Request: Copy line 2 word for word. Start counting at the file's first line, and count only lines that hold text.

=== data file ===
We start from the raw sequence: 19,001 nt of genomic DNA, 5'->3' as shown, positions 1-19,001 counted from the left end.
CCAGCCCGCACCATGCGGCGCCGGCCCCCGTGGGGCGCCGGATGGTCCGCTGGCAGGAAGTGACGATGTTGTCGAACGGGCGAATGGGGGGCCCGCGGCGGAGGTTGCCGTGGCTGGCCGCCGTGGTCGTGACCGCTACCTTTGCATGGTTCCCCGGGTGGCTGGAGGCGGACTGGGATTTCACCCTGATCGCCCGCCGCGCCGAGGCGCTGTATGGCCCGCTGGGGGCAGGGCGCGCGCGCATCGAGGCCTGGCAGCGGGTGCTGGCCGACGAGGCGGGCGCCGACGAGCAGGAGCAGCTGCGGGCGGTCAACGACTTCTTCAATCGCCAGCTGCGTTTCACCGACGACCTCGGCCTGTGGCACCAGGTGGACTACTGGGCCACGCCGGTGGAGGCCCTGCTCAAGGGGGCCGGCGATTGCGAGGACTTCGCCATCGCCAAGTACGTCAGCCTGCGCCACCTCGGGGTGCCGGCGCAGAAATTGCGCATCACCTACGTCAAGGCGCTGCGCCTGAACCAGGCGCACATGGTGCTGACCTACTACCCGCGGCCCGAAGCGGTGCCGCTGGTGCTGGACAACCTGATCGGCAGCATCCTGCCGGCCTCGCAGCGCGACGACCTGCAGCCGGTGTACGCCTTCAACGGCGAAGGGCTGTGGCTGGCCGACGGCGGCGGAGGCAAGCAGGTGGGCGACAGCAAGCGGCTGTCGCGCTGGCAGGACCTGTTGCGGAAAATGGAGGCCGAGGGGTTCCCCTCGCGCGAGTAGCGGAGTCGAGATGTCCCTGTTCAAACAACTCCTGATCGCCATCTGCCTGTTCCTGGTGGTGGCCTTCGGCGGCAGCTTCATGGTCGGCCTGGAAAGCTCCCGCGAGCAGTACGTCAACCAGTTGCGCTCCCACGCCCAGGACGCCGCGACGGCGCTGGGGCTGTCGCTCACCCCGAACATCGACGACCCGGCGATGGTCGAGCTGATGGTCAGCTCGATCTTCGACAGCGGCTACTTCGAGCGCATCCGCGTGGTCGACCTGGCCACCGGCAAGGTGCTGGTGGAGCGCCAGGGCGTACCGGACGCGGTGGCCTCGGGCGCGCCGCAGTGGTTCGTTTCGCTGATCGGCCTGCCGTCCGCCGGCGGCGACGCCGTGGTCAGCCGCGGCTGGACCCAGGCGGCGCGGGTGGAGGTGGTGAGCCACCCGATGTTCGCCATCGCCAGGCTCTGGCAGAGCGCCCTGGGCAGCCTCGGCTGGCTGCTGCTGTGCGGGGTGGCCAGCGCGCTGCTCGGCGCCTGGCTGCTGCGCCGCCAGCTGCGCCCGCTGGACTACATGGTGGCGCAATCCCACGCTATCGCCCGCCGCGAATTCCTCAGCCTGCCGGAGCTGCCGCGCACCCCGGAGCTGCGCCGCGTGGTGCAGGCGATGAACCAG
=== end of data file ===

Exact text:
CCAGCCCGCACCATGCGGCGCCGGCCCCCGTGGGGCGCCGGATGGTCCGCTGGCAGGAAGTGACGATGTTGTCGAACGGGCGAATGGGGGGCCCGCGGCGGAGGTTGCCGTGGCTGGCCGCCGTGGTCGTGACCGCTACCTTTGCATGGTTCCCCGGGTGGCTGGAGGCGGACTGGGATTTCACCCTGATCGCCCGCCGCGCCGAGGCGCTGTATGGCCCGCTGGGGGCAGGGCGCGCGCGCATCGAGGCCTGGCAGCGGGTGCTGGCCGACGAGGCGGGCGCCGACGAGCAGGAGCAGCTGCGGGCGGTCAACGACTTCTTCAATCGCCAGCTGCGTTTCACCGACGACCTCGGCCTGTGGCACCAGGTGGACTACTGGGCCACGCCGGTGGAGGCCCTGCTCAAGGGGGCCGGCGATTGCGAGGACTTCGCCATCGCCAAGTACGTCAGCCTGCGCCACCTCGGGGTGCCGGCGCAGAAATTGCGCATCACCTACGTCAAGGCGCTGCGCCTGAACCAGGCGCACATGGTGCTGACCTACTACCCGCGGCCCGAAGCGGTGCCGCTGGTGCTGGACAACCTGATCGGCAGCATCCTGCCGGCCTCGCAGCGCGACGACCTGCAGCCGGTGTACGCCTTCAACGGCGAAGGGCTGTGGCTGGCCGACGGCGGCGGAGGCAAGCAGGTGGGCGACAGCAAGCGGCTGTCGCGCTGGCAGGACCTGTTGCGGAAAATGGAGGCCGAGGGGTTCCCCTCGCGCGAGTAGCGGAGTCGAGATGTCCCTGTTCAAACAACTCCTGATCGCCATCTGCCTGTTCCTGGTGGTGGCCTTCGGCGGCAGCTTCATGGTCGGCCTGGAAAGCTCCCGCGAGCAGTACGTCAACCAGTTGCGCTCCCACGCCCAGGACGCCGCGACGGCGCTGGGGCTGTCGCTCACCCCGAACATCGACGACCCGGCGATGGTCGAGCTGATGGTCAGCTCGATCTTCGACAGCGGCTACTTCGAGCGCATCCGCGTGGTCGACCTGGCCACCGGCAAGGTGCTGGTGGAGCGCCAGGGCGTACCGGACGCGGTGGCCTCGGGCGCGCCGCAGTGGTTCGTTTCGCTGATCGGCCTGCCGTCCGCCGGCGGCGACGCCGTGGTCAGCCGCGGCTGGACCCAGGCGGCGCGGGTGGAGGTGGTGAGCCACCCGATGTTCGCCATCGCCAGGCTCTGGCAGAGCGCCCTGGGCAGCCTCGGCTGGCTGCTGCTGTGCGGGGTGGCCAGCGCGCTGCTCGGCGCCTGGCTGCTGCGCCGCCAGCTGCGCCCGCTGGACTACATGGTGGCGCAATCCCACGCTATCGCCCGCCGCGAATTCCTCAGCCTGCCGGAGCTGCCGCGCACCCCGGAGCTGCGCCGCGTGGTGCAGGCGATGAACCAG